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Who would have thought... ICO marketing fines are rarely collected

4th April 2017

In the last couple of years the Information Commissioner's Office has increasingly fined marketing companies for breaches of the Privacy and Electronic Communications Regulations (PERC) and, very rarely, the Data Protection Act (DPA). It was the only positive outcome of all those PPI and accident claims calls – it encouraged the ICO to start enforcing its regulations.

Of course, it has long been suspected that the fines do nothing to deter cold calling farms and other junk marketeers. The fines are invariably low and companies can easily avoid paying by closing the company (and presumably setting up a new one). To give a typical example, last month the ICO fined Media Tactics Ltd £270k after the company had made an estimated 22 million junk calls – mostly recorded messages about PPI, injury claims and debt management. The fine was hailed as one of the highest the ICO has issued for nuisance calls but for the company it's just a minor business expense – the fine translates to 0.01p per call. And Media Tactics hasn't paid the fine. The company's website is currently showing an "Under construction" message, which suggests they no longer exist.

It's bad, and we're heading south

To check just how typical the example is I decided to compile a list with marketing fines issued by the ICO since 2012 and to ask the ICO to confirm how much was paid by the offender in each case. I've received the numbers today and they confirm what we all suspected. Between 2012 and 2016 the ICO issued £4,270 million worth of fines and collected just £887,140 – that's just over 20%. The table below shows the number of fines issued per year; the sum of the fines; the sum of the amount actually paid and the amount paid as a percentage:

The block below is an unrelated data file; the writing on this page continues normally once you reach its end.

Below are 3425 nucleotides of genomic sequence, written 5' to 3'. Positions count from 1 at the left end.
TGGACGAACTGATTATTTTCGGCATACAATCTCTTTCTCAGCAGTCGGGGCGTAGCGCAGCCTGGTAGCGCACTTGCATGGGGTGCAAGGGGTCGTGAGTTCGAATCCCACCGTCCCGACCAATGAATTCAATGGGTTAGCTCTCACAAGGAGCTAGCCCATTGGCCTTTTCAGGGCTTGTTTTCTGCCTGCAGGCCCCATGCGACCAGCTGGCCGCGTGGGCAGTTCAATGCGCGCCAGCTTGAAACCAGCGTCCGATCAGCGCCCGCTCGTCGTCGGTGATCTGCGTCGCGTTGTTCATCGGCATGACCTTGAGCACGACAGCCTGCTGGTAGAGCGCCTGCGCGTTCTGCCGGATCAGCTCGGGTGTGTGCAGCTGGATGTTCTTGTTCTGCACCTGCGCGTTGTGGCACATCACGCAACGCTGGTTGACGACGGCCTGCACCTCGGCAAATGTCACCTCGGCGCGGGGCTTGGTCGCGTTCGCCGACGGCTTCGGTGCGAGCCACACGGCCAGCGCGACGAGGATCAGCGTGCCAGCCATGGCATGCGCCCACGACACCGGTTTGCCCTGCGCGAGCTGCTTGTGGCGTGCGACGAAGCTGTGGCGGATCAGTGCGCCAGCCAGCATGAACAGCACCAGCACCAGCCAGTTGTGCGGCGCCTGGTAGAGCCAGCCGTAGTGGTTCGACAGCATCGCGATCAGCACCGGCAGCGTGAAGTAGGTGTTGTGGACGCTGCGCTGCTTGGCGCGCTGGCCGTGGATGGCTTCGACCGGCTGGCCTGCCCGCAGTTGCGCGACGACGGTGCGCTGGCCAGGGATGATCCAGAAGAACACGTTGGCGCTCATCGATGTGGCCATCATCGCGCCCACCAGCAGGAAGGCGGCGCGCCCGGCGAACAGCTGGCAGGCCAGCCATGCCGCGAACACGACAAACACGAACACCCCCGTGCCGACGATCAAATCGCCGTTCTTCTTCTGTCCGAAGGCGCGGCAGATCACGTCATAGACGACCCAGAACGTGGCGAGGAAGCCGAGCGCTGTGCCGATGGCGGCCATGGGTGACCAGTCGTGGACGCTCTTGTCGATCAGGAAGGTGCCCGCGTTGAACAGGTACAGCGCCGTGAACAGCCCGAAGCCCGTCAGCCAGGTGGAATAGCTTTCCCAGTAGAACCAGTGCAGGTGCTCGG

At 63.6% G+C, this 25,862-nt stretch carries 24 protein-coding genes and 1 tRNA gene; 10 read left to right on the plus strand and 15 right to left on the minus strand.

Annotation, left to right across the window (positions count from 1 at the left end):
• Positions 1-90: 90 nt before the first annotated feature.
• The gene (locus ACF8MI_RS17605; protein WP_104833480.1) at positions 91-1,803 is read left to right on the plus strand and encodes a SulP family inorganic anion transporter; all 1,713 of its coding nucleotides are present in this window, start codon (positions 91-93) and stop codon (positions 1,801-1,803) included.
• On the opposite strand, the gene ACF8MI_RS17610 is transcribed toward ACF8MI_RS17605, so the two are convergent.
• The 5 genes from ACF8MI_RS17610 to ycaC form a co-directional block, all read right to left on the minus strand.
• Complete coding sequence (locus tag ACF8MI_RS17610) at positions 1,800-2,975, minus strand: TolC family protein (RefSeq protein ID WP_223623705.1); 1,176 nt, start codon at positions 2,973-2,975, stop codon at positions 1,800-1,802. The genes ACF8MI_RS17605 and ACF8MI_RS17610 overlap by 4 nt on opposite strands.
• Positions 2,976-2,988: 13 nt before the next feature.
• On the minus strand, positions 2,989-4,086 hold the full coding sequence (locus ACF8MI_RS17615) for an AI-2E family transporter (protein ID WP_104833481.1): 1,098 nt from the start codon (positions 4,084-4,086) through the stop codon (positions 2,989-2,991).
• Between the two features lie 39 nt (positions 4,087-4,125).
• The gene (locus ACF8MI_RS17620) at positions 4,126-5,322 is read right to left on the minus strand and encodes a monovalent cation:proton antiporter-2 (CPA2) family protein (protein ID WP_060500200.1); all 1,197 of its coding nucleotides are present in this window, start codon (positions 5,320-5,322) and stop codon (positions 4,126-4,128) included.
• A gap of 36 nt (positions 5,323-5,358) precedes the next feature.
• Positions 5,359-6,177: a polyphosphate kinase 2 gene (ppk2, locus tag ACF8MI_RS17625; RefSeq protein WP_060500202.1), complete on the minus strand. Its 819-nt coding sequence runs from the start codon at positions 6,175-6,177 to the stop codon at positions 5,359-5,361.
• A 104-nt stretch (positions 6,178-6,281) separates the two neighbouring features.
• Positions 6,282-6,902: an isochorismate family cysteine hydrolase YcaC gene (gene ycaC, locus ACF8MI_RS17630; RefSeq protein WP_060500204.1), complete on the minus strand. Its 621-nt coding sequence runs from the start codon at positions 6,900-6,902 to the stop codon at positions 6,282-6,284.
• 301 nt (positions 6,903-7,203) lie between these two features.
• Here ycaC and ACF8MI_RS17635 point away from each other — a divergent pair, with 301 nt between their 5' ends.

YearNo.Fines (£)Paid (£)Paid (%)

The trend is obvious: the number of fines is going up but the amount paid (as a percentage) is going down. Good news is that very soon company directors of junk marketing firms should become personally liable for data protection breaches. The devil will be in the detail but there's a chance that junk marketeers will no longer be able to see the ICO and PERC as a minor inconvenience. If anything, the figures show it's a much needed change.

If you're interested in the figures I got a spreadsheet (ODS) for you.

Last updated: 
4th April 2017

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